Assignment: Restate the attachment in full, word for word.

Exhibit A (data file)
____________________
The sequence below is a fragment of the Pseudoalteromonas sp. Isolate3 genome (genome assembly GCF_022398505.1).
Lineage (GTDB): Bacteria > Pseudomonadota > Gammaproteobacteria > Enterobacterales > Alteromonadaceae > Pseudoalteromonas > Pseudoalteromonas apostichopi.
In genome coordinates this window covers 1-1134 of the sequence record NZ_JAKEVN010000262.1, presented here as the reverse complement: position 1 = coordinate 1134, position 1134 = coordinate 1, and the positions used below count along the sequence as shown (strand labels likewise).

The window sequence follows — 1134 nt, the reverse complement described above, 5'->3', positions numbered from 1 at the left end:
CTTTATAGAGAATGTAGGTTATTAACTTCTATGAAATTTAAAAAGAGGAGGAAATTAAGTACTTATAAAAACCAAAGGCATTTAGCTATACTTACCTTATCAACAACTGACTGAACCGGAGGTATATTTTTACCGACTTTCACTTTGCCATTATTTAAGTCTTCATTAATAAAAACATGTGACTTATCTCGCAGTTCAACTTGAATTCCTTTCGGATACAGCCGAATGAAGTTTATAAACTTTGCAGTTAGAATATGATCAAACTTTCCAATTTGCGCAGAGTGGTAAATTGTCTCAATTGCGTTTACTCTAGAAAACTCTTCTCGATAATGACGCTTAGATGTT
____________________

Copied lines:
The sequence below is a fragment of the Pseudoalteromonas sp. Isolate3 genome (genome assembly GCF_022398505.1).
Lineage (GTDB): Bacteria > Pseudomonadota > Gammaproteobacteria > Enterobacterales > Alteromonadaceae > Pseudoalteromonas > Pseudoalteromonas apostichopi.
In genome coordinates this window covers 1-1134 of the sequence record NZ_JAKEVN010000262.1, presented here as the reverse complement: position 1 = coordinate 1134, position 1134 = coordinate 1, and the positions used below count along the sequence as shown (strand labels likewise).

The window sequence follows — 1134 nt, the reverse complement described above, 5'->3', positions numbered from 1 at the left end:
CTTTATAGAGAATGTAGGTTATTAACTTCTATGAAATTTAAAAAGAGGAGGAAATTAAGTACTTATAAAAACCAAAGGCATTTAGCTATACTTACCTTATCAACAACTGACTGAACCGGAGGTATATTTTTACCGACTTTCACTTTGCCATTATTTAAGTCTTCATTAATAAAAACATGTGACTTATCTCGCAGTTCAACTTGAATTCCTTTCGGATACAGCCGAATGAAGTTTATAAACTTTGCAGTTAGAATATGATCAAACTTTCCAATTTGCGCAGAGTGGTAAATTGTCTCAATTGCGTTTACTCTAGAAAACTCTTCTCGATAATGACGCTTAGATGTT